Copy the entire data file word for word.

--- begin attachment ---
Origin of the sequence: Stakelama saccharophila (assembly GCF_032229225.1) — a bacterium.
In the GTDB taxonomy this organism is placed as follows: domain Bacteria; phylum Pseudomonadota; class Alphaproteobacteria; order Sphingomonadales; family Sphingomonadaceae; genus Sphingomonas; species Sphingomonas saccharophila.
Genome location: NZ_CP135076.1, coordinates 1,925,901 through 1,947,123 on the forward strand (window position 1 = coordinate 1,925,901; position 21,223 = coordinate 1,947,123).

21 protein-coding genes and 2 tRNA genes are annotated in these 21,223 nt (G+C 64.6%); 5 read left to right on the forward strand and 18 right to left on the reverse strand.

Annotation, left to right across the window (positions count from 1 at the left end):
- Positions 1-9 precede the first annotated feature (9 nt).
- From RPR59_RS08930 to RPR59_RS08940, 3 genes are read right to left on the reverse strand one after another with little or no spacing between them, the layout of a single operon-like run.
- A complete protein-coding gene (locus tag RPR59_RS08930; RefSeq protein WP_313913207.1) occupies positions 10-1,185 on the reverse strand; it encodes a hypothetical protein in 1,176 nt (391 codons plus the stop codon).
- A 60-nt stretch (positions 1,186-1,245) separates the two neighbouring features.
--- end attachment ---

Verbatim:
Origin of the sequence: Stakelama saccharophila (assembly GCF_032229225.1) — a bacterium.
In the GTDB taxonomy this organism is placed as follows: domain Bacteria; phylum Pseudomonadota; class Alphaproteobacteria; order Sphingomonadales; family Sphingomonadaceae; genus Sphingomonas; species Sphingomonas saccharophila.
Genome location: NZ_CP135076.1, coordinates 1,925,901 through 1,947,123 on the forward strand (window position 1 = coordinate 1,925,901; position 21,223 = coordinate 1,947,123).

21 protein-coding genes and 2 tRNA genes are annotated in these 21,223 nt (G+C 64.6%); 5 read left to right on the forward strand and 18 right to left on the reverse strand.

Annotation, left to right across the window (positions count from 1 at the left end):
- Positions 1-9 precede the first annotated feature (9 nt).
- From RPR59_RS08930 to RPR59_RS08940, 3 genes are read right to left on the reverse strand one after another with little or no spacing between them, the layout of a single operon-like run.
- A complete protein-coding gene (locus tag RPR59_RS08930; RefSeq protein WP_313913207.1) occupies positions 10-1,185 on the reverse strand; it encodes a hypothetical protein in 1,176 nt (391 codons plus the stop codon).
- A 60-nt stretch (positions 1,186-1,245) separates the two neighbouring features.